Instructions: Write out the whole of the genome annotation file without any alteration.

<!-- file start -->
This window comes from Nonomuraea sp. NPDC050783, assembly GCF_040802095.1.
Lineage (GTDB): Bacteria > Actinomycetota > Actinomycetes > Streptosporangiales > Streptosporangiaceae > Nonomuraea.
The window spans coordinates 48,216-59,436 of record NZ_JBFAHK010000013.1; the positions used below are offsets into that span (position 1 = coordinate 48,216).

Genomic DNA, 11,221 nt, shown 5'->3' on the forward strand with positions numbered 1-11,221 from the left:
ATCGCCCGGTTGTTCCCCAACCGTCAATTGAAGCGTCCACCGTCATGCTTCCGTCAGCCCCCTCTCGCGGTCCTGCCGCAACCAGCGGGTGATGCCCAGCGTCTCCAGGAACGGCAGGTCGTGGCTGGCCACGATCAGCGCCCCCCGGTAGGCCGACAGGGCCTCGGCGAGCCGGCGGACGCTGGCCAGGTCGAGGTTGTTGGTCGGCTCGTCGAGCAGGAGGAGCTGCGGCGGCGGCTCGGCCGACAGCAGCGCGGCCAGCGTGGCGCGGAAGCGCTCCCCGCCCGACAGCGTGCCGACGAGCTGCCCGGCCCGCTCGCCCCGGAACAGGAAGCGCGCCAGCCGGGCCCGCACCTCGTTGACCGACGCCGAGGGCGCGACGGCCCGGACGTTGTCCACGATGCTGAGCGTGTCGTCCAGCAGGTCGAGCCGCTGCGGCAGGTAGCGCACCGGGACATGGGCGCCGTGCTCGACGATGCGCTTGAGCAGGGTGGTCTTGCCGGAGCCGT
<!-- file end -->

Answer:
This window comes from Nonomuraea sp. NPDC050783, assembly GCF_040802095.1.
Lineage (GTDB): Bacteria > Actinomycetota > Actinomycetes > Streptosporangiales > Streptosporangiaceae > Nonomuraea.
The window spans coordinates 48,216-59,436 of record NZ_JBFAHK010000013.1; the positions used below are offsets into that span (position 1 = coordinate 48,216).

Genomic DNA, 11,221 nt, shown 5'->3' on the forward strand with positions numbered 1-11,221 from the left:
ATCGCCCGGTTGTTCCCCAACCGTCAATTGAAGCGTCCACCGTCATGCTTCCGTCAGCCCCCTCTCGCGGTCCTGCCGCAACCAGCGGGTGATGCCCAGCGTCTCCAGGAACGGCAGGTCGTGGCTGGCCACGATCAGCGCCCCCCGGTAGGCCGACAGGGCCTCGGCGAGCCGGCGGACGCTGGCCAGGTCGAGGTTGTTGGTCGGCTCGTCGAGCAGGAGGAGCTGCGGCGGCGGCTCGGCCGACAGCAGCGCGGCCAGCGTGGCGCGGAAGCGCTCCCCGCCCGACAGCGTGCCGACGAGCTGCCCGGCCCGCTCGCCCCGGAACAGGAAGCGCGCCAGCCGGGCCCGCACCTCGTTGACCGACGCCGAGGGCGCGACGGCCCGGACGTTGTCCACGATGCTGAGCGTGTCGTCCAGCAGGTCGAGCCGCTGCGGCAGGTAGCGCACCGGGACATGGGCGCCGTGCTCGACGATGCGCTTGAGCAGGGTGGTCTTGCCGGAGCCGT